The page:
Source: Labour Monthly, Vol. XXXV, No. 3, March 1953.
Publisher: The Proprietors, Trinity Trust, 134, Ballards Lane, London, N3
Transcription/Markup: Brian Reid
Public Domain: Marxists Internet Archive (2007). You may freely copy, distribute, display and perform this work; as well as make derivative and commercial works. Please credit “Marxists Internet Archive” as your source.
IN 1898 the Neue Zeit, chief theoretical journal of the international Socialist movement of the day, discussed the foundation of the Zionist movement at a congress in Basel the previous August, under the chairmanship of Dr. Herzl, author of a statement of Zionist principles The Jewish State. The big Jewish capitalists, said Neue Zeit—those ‘whose “national” feeling ends where their material interest begins’ (i.e. those who were part of the big capitalist class in the country where they lived, and whose Jewishness took second place to that)—might help to finance the removal to Palestine of their poor ‘coreligionists’, but only as a limited act of philanthropy. The Jewish industrial working class, so far as it had socialist ideas ‘has no particular confidence in the social side of Herzl’s Utopia, and doesn’t wish to let itself be torn away from unity with the rest of the fighting proletariat in order to be exploited in Palestine by its “coreligionists"’. Zionism looked for its main support to the Jewish petty capitalists and middle-class intellectuals. Its foreign policy, by which Dr. Herzl hoped to achieve its ends, consisted in ‘uttering amiabilities to the Sultan’ (Palestine at that time was part of the Turkish Empire): If antisemitism were to disappear, the real basis for Zionism would disappear too.
Neue Zeit had hit the right nail on the head, in the main. Zionism proclaimed that the Jew, wherever he lived outside Palestine from which his forefathers (or some of them: for the Jews in all countries are as mixed as the French, Belgians, Germans or Italians) were driven 1,800 years ago-was an alien. So did the anti-Semites. Zionism proclaimed ‘the return of the Jews to Judaism even before their return to the Jewish land’ (Herzl at Basel) i.e. that Jewish exploiter and Jewish exploited, outside Palestine, had far more in common with each other than with their fellow citizens: so did the anti-Semites. Zionism proclaimed that the Jewish national minorities in a score of different lands (from advanced capitalist countries like the U.S.A. to patriarchial communities like the Yemen), despite the absence of common territory, speech, economy, or even psychological characteristics, constituted a single nation, with interests distinct from all others: so did the anti-Semites.
Zionism told the Jewish worker not to have anything to do with the socialist movement in his own country, which linked him with the rest of the workers there (‘time enough to exercise the right to build socialist parties once the Jewish people are in Palestine’, said Herzl in August 1903, at St. Petersburg). The anti-Semites told the rest of the workers not to have anything to do with the Jews. In short, Zionism was anti-semitism inside out.
How had this come about? Zionism appeared as a reaction of middle-class Jews against the ‘pogroms’, or officially-inspired massacres of Jews, which befouled Roumania from the ’60’s onwards, Russia from the ’80’s: and against the anti-Semitic propaganda, also encouraged by the authorities, which developed in these countries, as well as in Austria-Hungary and Germany, by the end of the century. Indeed what mass support it got came from the terror aroused by the pogroms, not because the miserably poor Jewish workers, artisans, petty hucksters and peasants were moved by national feeling. But what was the origin of all these bestialities? It was the panic of the ruling classes at the growth of socialism and the labour movement: they attempted to use the Jews as a whipping-boy. Furthermore, the Jewish industrial workers in all European countries (in Russia from the ’80’s onwards) were among the most active in trade unionism and in accepting progressive socialist ideas. Their response to anti-semitism and pogroms was to strengthen their organisation and their links with the general working-class movement in the lands where they lived. As such they were welcomed: Plekhanov, in the first report of the Russian labour movement ever presented to an international Congress (London, 1896), wrote that ‘in some respects they can be considered the vanguard of the workers’ army in Russia’. But for that very reason the Jewish labour movement was not welcomed by the petty Jewish capitalists and Jewish intellectuals wanting a middle-class career. For them Zionism was a heaven-sent way of diverting the Jewish workers from pursuit of their class interests—and in this, too, it coincided with the desires of the ruling classes.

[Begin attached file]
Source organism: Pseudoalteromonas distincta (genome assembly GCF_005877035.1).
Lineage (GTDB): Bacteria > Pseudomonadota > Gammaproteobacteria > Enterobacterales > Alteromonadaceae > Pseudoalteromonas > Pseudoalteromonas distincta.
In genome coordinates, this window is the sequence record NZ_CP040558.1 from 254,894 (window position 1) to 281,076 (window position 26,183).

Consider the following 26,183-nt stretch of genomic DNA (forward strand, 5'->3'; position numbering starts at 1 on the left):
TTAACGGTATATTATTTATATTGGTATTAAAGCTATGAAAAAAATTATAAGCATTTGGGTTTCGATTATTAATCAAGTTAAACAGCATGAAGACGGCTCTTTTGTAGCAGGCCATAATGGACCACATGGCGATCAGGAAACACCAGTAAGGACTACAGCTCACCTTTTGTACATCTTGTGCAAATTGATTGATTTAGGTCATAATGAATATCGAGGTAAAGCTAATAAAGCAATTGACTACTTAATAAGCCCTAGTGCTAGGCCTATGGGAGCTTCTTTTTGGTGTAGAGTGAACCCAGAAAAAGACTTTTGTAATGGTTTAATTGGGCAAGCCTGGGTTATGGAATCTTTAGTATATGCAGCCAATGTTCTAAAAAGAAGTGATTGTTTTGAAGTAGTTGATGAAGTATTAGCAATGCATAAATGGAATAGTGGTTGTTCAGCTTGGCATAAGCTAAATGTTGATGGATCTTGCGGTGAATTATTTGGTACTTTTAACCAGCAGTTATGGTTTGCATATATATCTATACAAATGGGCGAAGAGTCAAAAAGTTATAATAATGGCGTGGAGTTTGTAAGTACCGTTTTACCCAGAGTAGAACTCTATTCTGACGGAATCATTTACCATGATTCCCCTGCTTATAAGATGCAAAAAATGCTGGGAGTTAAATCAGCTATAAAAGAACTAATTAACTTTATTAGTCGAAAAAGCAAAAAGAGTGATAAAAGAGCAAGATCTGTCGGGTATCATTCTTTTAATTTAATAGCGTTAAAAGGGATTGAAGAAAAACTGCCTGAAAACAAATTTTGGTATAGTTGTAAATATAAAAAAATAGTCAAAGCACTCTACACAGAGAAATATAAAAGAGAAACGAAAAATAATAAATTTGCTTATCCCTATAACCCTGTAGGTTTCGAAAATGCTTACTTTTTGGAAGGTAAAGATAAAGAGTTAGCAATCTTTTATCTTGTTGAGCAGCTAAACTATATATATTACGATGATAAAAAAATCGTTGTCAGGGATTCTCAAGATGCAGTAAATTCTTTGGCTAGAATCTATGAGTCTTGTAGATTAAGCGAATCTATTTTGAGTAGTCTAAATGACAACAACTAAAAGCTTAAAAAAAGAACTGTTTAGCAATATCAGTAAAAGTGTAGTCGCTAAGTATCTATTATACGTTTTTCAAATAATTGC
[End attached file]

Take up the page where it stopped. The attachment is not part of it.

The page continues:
These were the fundamental features of Zionism at its very birth: and they have dominated all its subsequent development. Throughout its sixty years its leaders and spokesmen have licked the boots of whatever capitalist Great Power seemed to serve their interests. Their Basel Congress of 1897 itself opened with a ‘resolution of thanks and devotion’, suggested by Herzl, to the Turkish Sultan—whose government was just then swimming in the blood of massacred Armenians. In 1898 Herzl was seeking the patronage of the German Kaiser: so, talking with the Foreign Minister Billow, he ‘thought it advisable to stress the anti-socialist attitude of Zionism’, and in his audience with Wilhelm II himself he got an ‘opening for his favourite argument that Zionism would dissolve the revolutionary parties in the Jewish people’. These quotations are from Herzl’s Zionist biographer, Bein. In 1903 Herzl was trying to enlist the favours of the Russian Tsar: so he visited Plehve, the Russian Minister of the Interior, and suggested that Zionism would combat socialist ideas among the Jewish youth in exchange for Tsarist support (Herzl’s Diary, published in 1922-3).
After October 1905, when Tsardom replied to the revolutionary General Strike by organising pogroms, the Russian Zionists denounced the Jewish workers who took part in the socialist movement, and in some towns (Bobruisk, Belostok, Slobodka, Amdur, Siedlowice) Jewish petty capitalists under the influence of these denunciations actually organised Jewish ‘Black Hundreds’ and their own pogroms against Jewish socialist workers. When the present Zionist bourgeois rulers of Israel organise pogroms today against the progressive and Communist workers who are protesting against servility to Wall Street and attacks on the socialist states, they are only-reviving a fifty-year-old tradition.